Mad Cow Disease: What It Is and What You Can Do


With news breaking yesterday that a case of mad cow disease, or bovine spongiform encephalopathy (BSE), was confirmed in California, you may be concerned about keeping your family safe. After the jump, we’ve rounded up the facts on mad cow disease, and what you can do to protect your family.

What caused this case of mad cow?
There are two types of mad cow: one is caused by cows being fed the brains, spinal cords, and bone matter of other cows in their feed, the other is a random mutation that occurs infrequently. The case in California is the mutated variety, and the cause, if any, isn’t precisely known.

What Is Mad Cow Disease or BSE?
According to the CDC, mad cow is a “a progressive neurological disorder of cattle that results from infection by an unusual transmissible agent called a prion. The nature of the transmissible agent is not well understood. Currently, the most accepted theory is that the agent is a modified form of a normal protein known as prion protein. For reasons that are not yet understood, the normal prion protein changes into a pathogenic (harmful) form that then damages the central nervous system of cattle.” It is most transmissible to humans if they eat meat that has been in contact with the brain, spine, and bones of an infected animal.

What should you do to avoid mad cow disease?
Though scientists claim that the risk to humans from this most recent case is extremely low, if you’re concerned you should avoid brains, neck bones, beef cheeks, bone marrow, and bone-in cuts of the cow. Most tests of infected animals have not found BSE in the muscle or milk. If you’re purchasing ground beef, be sure that it is ground on premises from high-quality cuts of beef, and is free of fillers which may contain the parts of the cow you are trying to avoid.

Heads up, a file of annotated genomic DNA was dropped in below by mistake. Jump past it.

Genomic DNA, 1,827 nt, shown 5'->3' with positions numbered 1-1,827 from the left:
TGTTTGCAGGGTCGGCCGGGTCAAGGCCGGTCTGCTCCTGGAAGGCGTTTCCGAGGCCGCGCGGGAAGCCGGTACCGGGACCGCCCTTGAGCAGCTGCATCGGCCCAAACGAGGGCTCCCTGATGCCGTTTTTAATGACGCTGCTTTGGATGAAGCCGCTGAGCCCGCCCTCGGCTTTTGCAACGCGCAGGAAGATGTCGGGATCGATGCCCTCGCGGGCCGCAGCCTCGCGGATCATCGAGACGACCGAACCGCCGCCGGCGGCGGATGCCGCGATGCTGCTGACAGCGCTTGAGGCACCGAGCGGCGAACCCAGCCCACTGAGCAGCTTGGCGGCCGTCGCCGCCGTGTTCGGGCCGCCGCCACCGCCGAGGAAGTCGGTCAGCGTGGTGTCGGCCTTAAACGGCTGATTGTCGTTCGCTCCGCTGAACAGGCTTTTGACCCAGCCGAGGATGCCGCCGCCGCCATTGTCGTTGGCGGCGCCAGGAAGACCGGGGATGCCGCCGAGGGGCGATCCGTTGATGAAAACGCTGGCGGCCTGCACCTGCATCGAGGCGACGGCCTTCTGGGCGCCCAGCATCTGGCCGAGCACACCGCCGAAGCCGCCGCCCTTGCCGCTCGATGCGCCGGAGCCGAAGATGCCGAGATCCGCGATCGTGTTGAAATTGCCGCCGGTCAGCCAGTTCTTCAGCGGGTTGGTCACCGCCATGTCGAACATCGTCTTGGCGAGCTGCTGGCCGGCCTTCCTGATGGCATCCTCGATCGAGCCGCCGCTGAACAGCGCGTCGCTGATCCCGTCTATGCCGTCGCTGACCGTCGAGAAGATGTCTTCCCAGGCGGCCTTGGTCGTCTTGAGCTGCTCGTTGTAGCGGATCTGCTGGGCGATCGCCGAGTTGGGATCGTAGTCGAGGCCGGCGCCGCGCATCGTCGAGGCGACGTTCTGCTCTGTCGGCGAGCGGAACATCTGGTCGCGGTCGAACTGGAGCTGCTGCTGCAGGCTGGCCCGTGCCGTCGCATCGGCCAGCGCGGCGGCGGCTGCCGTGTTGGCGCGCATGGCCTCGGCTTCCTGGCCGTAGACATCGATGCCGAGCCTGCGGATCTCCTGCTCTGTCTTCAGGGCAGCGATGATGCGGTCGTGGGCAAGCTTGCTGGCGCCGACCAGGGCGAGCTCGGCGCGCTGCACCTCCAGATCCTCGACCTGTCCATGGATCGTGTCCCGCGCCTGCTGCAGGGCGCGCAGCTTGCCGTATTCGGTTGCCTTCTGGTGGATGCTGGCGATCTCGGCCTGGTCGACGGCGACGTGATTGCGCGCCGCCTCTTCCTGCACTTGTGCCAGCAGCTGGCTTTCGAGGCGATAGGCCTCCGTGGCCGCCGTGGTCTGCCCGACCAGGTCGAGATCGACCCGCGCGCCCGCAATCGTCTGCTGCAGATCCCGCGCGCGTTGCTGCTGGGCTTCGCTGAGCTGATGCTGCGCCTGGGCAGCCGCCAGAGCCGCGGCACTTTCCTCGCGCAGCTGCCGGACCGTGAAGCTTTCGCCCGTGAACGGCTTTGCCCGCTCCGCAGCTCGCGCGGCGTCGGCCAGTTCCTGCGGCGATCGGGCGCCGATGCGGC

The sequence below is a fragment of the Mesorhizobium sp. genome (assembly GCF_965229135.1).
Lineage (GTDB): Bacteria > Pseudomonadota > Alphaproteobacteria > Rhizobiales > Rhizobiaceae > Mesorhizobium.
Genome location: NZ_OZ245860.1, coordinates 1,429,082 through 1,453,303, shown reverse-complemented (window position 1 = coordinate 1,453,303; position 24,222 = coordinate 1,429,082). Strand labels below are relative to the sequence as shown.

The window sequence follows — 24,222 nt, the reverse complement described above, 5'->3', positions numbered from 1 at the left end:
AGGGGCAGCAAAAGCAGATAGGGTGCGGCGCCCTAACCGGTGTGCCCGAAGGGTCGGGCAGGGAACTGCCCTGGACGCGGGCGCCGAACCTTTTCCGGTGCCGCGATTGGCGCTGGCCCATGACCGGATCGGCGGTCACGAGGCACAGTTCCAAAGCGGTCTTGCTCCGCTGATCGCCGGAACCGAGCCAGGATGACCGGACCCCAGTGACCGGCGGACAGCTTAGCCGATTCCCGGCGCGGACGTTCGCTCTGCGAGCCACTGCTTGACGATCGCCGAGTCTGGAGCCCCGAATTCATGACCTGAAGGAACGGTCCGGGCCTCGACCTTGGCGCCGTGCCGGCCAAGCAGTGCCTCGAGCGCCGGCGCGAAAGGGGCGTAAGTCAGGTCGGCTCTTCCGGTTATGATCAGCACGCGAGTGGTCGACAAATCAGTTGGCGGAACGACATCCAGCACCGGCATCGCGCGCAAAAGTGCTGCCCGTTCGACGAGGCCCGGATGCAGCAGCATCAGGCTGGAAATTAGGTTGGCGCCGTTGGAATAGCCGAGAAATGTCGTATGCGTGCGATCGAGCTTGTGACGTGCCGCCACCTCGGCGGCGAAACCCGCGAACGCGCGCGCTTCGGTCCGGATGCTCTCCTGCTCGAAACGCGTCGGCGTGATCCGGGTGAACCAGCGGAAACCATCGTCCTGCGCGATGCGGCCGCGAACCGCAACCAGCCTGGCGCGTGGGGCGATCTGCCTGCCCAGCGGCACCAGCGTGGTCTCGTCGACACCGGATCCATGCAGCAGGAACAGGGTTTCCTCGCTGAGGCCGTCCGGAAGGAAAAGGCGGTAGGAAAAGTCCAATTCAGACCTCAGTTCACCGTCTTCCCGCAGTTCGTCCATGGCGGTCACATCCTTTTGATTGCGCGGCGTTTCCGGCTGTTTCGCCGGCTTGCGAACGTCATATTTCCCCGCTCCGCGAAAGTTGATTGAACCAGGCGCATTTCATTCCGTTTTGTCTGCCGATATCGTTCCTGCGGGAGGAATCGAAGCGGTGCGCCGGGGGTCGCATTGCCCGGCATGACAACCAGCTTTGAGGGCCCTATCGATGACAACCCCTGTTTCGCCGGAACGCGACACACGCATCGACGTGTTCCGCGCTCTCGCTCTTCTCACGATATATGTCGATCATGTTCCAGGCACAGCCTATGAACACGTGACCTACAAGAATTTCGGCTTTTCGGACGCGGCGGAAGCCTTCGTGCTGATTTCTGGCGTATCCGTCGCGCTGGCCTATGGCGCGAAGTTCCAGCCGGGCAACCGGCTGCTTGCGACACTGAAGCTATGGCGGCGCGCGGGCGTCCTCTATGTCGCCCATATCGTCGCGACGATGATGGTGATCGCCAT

Is organic or grass-fed beef safer?
Maybe. Because this recent case was not caused by feed issues, organic or grass-fed cows may not be safer — though it certainly couldn’t hurt. This form of mad cow appears to be the result of a random mutation, and the feeding practices that led to earlier widespread outbreaks are now illegal. Still it’s worth noting that beef-producing countries where cows are mainly grass-fed, like Argentina, Australia, and New Zealand have never had reported cases of mad cow. To be on the safe side, use the guidelines listed above, and look for animals that are fed an “all-vegetarian” diet, are organic, and preferably pastured or grass-fed.

For more on some of the iffy practices of the commercial food industry, check out 20 Gross and Disturbing Food Facts You’ll Wish You Didn’t Know.

Image: Jmkim dot com

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